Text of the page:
[dm-crypt] nuke password to delete luks header

Jonas Meurer jonas at freesources.org
Tue Jan 28 11:28:23 CET 2014

Am 2014-01-27 21:30, schrieb Milan Broz:
> On 01/27/2014 10:04 AM, Jonas Meurer wrote:
>>> For 2, (aka self destroy passphrase) - I tried to read the discussion
>>> again
>>> and I am really not convinced yet we want it.
>> Do you intend to protect the erase feature by asking for a password? 
>> In
>> that
>> case it will be hard to build a nuke wrapper around 'cryptsetup 
>> erase'.
>> Especially if the nuke password should not reveal access to encrypted
>> data
>> and merely allow to erase LUKS header.
> No, only usual YES/no question should (will) be there
> (which can be switched off with batch -q option as in other commands).
> The luksKillSlot is doing exactly the same, just for one keyslot.
> Actually, it is just simple code as
>   for all active keyslots:
>      crypt_destroy_slot()

Great, sounds good to me.

>>> BTW original patch is INCOMPLETE and DANGEROUS.
>>> (For example, did anyone think about cryptsetup-reencrypt? Guess what
>>> will
>>> happen if user try to *reencrypt* device with this destroy 
>>> passphrase?
>>> Try it... or better not ;-) And there are more missing code which 
>>> just
>>> do not convince me that it was properly thought-out work.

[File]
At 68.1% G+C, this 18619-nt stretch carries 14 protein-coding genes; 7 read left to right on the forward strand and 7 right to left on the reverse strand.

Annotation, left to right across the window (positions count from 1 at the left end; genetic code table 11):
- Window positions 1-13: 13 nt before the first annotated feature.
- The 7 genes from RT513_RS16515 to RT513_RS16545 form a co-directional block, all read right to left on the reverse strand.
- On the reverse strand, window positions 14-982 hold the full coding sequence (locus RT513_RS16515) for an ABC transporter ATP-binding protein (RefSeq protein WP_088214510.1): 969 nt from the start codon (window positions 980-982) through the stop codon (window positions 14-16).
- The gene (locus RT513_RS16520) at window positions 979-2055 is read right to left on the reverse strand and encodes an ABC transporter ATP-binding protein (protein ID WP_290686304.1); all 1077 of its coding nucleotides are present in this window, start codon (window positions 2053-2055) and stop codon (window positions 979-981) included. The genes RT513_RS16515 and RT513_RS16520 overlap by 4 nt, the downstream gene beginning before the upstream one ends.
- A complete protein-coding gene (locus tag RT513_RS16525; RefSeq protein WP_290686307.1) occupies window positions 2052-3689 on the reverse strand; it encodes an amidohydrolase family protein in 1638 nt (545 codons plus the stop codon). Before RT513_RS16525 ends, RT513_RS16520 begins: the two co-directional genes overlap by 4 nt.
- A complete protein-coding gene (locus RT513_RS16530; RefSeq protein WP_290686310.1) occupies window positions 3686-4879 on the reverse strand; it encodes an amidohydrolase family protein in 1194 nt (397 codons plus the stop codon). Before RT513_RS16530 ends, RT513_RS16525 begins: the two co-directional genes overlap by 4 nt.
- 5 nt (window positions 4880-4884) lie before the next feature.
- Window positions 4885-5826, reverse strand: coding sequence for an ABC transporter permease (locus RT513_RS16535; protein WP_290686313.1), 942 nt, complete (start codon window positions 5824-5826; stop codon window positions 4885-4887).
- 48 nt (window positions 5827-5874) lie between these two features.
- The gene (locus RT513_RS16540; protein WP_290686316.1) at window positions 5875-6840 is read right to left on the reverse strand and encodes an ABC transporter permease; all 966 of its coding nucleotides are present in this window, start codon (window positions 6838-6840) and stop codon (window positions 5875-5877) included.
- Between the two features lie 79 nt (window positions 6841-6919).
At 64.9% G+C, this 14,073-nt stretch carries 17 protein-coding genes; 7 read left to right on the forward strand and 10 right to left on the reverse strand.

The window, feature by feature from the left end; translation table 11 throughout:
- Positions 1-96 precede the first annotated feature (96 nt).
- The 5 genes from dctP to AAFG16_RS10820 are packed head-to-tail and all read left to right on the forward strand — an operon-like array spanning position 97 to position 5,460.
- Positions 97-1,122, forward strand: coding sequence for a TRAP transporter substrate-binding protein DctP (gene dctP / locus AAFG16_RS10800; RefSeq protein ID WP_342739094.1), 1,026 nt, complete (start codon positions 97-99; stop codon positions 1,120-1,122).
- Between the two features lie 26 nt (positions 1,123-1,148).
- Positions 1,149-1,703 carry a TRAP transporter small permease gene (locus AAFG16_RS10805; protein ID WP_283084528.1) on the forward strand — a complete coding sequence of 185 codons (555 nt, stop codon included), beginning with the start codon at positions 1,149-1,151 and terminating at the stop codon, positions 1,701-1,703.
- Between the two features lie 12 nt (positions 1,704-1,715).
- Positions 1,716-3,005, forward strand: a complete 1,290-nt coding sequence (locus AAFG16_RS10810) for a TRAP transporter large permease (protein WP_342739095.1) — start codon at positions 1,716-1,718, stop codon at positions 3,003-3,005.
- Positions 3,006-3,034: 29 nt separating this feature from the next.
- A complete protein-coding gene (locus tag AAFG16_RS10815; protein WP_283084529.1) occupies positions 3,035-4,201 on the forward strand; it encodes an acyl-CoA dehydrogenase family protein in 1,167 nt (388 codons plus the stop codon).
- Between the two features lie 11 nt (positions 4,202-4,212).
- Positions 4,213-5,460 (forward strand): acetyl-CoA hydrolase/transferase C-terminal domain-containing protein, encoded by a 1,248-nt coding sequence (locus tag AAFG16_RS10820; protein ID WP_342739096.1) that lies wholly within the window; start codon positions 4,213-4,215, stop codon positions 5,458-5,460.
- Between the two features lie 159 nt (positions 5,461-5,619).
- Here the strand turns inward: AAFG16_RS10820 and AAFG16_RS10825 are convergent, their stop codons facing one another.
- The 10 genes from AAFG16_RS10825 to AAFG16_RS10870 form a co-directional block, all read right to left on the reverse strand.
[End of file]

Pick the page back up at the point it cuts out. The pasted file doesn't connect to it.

>> Isn't that a good argument for implementing it properly upstream? ;)
> I think this argument was mentioned by me :) But I think we have found 
> better
> way how to implement it without this feature.
> Avoiding upstream to become bloatware is also important ;-)

You're correct.

I still would prefer the nuke feature being implemented upstream. One 
argument in the discussion was, that the mere existance of this feature 
could bring you in trouble. I would reverse the argument: given that the 
nuke feature destroys evidence of its existance in the luks header, a 
custom wrapper implementations in your initramfs make things worse. It 
is much more suspicious than as standard upstream feature that is 
available on every installation.

But for sure I see that the decision is not easy, and arguments against 
implementing it do exist. If it's your decision to not implement nuke 
feature upstream, then that's the way it is. You're the upstream author 
after all ;)

>> While I see your argument, reencryption takes a lot more time than 
>> using
>> a nuke feature. Both features serve completely different purposes.
> Sure, it was just a complain about features importance...

I see. By the way I used reencryption feature several times, and it 
works like a charm for me.

>> And if you merely want to destroy access to the data, overwriting it 
>> is
>> still
>> better than reencrypting, isn't it?
> Yes, and removing key with "erase" command should do the same quickly 
> as well.

Except that this doesn't protect against header backups, just like you 
mentioned before.

Kind regards,

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